By Brandon K. Thorp Thursday, Apr 29 2010
The Quarrel is aptly named. Its two protagonists spend the play’s 90 or so minutes walking through a big park in Montreal arguing about God. Does He exist? Does He intervene in human affairs? And if He does exist and He does intervene in human affairs, is He worth worshipping?
These rather serious questions take on some urgency when you consider the men asking them.Rabbi Hersh Rasseyner and journalist Chaim Kovler are former best friends, long estranged due to theological differences. Each thought the other was dead. It is 1948, and they are Holocaust survivors. Kovler saved himself by leaping around Europe and keeping one step ahead of Hitler. He...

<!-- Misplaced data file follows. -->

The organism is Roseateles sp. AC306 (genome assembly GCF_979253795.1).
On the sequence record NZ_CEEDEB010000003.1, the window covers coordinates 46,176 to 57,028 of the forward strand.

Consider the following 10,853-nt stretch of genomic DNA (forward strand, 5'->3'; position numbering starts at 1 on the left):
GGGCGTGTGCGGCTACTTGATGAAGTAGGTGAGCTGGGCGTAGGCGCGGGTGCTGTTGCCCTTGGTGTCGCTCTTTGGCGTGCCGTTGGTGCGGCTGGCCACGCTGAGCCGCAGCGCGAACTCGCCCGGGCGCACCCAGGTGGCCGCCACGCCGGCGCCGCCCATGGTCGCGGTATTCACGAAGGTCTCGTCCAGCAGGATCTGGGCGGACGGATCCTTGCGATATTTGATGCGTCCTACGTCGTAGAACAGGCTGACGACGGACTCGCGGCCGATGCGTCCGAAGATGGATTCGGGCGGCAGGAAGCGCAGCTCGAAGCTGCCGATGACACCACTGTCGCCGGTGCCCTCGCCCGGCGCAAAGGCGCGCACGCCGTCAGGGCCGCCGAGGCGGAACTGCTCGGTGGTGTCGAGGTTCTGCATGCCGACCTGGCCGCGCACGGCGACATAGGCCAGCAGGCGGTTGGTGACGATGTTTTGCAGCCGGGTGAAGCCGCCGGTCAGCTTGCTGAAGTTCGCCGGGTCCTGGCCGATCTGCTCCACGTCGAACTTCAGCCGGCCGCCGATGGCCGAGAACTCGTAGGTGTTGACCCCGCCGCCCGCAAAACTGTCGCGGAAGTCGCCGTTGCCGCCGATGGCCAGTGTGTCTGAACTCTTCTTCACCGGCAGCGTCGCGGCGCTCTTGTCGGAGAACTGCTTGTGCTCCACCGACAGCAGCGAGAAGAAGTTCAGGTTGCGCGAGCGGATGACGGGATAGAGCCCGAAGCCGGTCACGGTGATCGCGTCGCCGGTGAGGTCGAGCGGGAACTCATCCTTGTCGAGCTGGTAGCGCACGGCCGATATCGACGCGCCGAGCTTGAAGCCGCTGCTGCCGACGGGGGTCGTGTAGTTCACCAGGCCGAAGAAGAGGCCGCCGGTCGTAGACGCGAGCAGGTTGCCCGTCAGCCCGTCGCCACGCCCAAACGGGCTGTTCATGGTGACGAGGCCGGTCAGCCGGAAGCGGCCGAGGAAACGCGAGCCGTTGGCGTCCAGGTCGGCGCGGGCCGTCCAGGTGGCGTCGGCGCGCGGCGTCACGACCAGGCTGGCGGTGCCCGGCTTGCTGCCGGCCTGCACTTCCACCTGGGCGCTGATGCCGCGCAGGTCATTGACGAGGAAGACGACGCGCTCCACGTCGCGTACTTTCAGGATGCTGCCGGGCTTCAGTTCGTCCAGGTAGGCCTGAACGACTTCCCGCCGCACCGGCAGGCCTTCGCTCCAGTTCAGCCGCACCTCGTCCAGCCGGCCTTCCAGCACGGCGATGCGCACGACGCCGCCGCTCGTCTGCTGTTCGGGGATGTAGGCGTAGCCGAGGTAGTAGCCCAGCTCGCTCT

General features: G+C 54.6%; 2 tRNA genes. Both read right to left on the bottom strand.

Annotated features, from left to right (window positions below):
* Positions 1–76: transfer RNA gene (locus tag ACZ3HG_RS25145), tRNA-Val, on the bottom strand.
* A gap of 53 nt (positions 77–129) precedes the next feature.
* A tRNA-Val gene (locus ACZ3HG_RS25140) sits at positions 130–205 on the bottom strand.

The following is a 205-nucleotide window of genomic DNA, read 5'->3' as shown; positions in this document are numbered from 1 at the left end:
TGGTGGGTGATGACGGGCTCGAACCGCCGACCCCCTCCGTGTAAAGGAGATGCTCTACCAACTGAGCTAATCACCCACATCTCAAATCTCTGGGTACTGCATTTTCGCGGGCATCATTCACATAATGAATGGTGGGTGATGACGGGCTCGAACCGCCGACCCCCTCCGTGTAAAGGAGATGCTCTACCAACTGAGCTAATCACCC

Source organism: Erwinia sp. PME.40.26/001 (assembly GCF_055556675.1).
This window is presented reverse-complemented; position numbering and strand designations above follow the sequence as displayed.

By Christine Dolen
The argument has been going on for centuries, transcending any particular faith. One thread goes something like this: If there is indeed a God, if He is responsible for man’s moral and ethical behavior, why does He allow suffering and tragedy to befall the faithful? How, in particular, could the Holocaust happen?
The Quarrel, a play by David Brandes and Joseph Telushkin that has just opened at GableStage, asks dozens of such questions during the unexpected reunion of two old friends, one a worldly poet, the other a rabbi.
Originally a Canadian film based on a 1950 short story by Yiddish writer Chaim Grade, The Quarrel is now an intense,...